Through the DASA Open Call, SimCentric took SAF-TAC from prototype, towards military trials, where it saw action with the Parachute Regiment, 4 Princess of Wales’s Royal Regiment, Royal Air Force Regiment and the Royal Marines.

DASA support and trial feedback was instrumental for SimCentric. It helped them improve the user experience and fidelity of SAF-TAC, further developed SimCentric’s relationships with potential military end users, and also provided valuable evidence that showed how military units can benefit from the training solution.

Because of the intuitive nature of VRthe trials showed how users immediately got to grips with the system to train. VR-based training presented a much smaller learning curve for users in comparison to keyboard and mouse solutions, ensuring more time was spent training for operational deployments, and less time was spent learning how to use the system.

SimCentric also found that personnel were using the system stand alone for individual skills training, even after collective squad training had finished, demonstrating the potential for scalability, and its highly engaging nature.

SAF-TAC being used by the British Army’s 4 PWRR Infantry Unit

SAF-TAC is delivered to the Australian Army

Citing their success and feedback from DASA and UK Armed Forces trials, SimCentric teamed up with Australian company Applied Virtual Simulation (AVS), to deliver SAF-TAC to the Australian Army for their Land Simulation Core 2.0 Program, which seeks a suite of common simulation software to train military personnel in an integrated virtual environment.

SAF-TAC will underpin evaluations on where the Australian Army may apply VR in training. User evaluations are being conducted at 7 regional locations across Australia to inform where VR systems can provide the greatest benefit. Similar to their UK counterparts, trainees have shown rapid engagement and keenness to use the VR training technology.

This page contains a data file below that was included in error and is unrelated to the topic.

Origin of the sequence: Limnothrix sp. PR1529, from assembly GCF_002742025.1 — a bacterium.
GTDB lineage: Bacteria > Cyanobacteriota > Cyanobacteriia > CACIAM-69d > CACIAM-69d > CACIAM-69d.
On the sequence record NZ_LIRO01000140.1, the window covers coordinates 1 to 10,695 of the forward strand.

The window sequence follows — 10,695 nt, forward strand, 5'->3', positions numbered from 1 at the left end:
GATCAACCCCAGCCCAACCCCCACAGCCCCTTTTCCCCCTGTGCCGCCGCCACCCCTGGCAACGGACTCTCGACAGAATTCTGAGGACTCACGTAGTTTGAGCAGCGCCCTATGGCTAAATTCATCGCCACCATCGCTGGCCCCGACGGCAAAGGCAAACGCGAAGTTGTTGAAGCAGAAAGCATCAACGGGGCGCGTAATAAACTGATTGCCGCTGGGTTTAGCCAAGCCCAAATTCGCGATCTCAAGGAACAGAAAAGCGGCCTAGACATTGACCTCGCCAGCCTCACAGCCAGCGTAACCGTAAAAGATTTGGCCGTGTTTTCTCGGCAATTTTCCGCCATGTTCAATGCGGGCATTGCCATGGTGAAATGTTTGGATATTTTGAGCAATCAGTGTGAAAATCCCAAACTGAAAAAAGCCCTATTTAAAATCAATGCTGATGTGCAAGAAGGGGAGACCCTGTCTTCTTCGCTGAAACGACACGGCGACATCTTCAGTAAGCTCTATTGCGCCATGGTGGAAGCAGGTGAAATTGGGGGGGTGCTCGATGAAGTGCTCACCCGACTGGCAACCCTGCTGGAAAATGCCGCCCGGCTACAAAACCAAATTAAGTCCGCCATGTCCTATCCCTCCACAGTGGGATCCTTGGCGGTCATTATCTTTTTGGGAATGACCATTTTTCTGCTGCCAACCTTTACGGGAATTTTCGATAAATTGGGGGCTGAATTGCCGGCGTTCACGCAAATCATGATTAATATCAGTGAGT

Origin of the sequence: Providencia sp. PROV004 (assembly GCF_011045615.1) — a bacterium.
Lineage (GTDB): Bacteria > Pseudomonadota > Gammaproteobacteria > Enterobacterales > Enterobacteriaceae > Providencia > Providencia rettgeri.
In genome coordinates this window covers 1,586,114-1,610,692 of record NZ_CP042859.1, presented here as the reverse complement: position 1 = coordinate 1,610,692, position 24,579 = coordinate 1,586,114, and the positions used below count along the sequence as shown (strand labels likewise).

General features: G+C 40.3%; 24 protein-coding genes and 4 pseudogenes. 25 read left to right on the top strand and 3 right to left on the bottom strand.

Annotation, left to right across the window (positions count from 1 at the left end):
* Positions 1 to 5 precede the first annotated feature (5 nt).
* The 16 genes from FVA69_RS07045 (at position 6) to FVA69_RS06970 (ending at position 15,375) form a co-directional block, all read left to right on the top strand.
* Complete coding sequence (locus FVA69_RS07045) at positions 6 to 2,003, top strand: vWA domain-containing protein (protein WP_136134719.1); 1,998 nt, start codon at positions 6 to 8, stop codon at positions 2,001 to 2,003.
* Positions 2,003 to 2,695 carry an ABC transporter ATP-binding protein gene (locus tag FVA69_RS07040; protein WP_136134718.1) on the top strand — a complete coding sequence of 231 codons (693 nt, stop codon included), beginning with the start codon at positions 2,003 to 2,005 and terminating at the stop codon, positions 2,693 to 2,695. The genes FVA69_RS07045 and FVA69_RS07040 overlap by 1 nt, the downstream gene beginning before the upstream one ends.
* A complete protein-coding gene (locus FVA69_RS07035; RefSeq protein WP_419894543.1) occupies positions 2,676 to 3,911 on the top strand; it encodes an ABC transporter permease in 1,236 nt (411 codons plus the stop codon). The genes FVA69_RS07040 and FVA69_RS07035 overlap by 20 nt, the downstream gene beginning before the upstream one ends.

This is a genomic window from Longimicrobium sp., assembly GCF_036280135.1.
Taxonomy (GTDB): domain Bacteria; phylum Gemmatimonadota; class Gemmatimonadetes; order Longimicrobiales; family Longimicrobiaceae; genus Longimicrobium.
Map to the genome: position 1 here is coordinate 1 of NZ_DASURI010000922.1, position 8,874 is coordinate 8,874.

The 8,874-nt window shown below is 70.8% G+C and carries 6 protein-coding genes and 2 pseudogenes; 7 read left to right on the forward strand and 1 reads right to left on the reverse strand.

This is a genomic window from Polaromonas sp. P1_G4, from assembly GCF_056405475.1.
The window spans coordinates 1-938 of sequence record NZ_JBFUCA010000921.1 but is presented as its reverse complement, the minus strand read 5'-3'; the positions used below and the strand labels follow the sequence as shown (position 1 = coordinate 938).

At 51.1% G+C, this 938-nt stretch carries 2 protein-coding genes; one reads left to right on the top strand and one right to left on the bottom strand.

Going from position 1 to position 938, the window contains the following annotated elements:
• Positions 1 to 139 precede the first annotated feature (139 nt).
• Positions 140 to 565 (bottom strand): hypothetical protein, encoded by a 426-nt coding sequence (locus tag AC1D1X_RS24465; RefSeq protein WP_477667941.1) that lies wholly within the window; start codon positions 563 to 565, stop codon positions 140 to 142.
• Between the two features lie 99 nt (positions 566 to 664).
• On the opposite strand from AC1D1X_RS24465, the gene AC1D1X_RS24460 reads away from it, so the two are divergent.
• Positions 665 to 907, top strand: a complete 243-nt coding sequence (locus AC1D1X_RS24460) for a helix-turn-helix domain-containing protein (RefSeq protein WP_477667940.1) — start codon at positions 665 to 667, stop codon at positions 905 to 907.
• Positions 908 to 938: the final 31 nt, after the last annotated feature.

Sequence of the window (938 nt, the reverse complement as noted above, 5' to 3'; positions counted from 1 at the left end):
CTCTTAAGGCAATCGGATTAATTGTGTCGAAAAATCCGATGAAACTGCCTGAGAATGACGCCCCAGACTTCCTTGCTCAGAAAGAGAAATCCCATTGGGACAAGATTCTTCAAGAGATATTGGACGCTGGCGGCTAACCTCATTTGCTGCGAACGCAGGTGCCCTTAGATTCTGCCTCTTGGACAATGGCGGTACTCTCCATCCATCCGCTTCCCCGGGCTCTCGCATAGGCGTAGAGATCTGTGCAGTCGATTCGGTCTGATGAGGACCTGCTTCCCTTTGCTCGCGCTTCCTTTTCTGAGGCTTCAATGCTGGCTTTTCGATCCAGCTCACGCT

Dr Adam Easton, CEO at SimCentric, said:

As a long term trusted supplier to the Australian Army, SimCentric is proud to deliver cutting edge technologies of relevance to the Australian Army that will tangibly enhance their individual and collective skills. By leveraging the extensive advantages of the Unreal Engine commercial gaming engine including supply chains and wider platform investment, the Australian Army can rapidly and sustainably modernize to deliver unprecedented capability efficiently to its soldiers in a way that bespoke military software simply cannot achieve.

What’s next for SimCentric

The SimCentric team has expanded, tapping into the talented pool of developers from the gaming industry who have experience using the Unreal Engine.

DASA‘s impact and lessons learned from the Open Call, and subsequent engagement with the Australian Army, have helped SimCentric steer the direction of SAF-TAC. In the future, SimCentric intends for the product to be highly customizable, enabling the Australian Army to modify and add their own content to SAF-TAC to cultivate their own military modification community. This will enable SimCentric to focus on improving the product in different ways, for example, utilizing the newly launched Unreal Engine 5, which is now supporting VR and will provide a huge leap in simulation fidelity.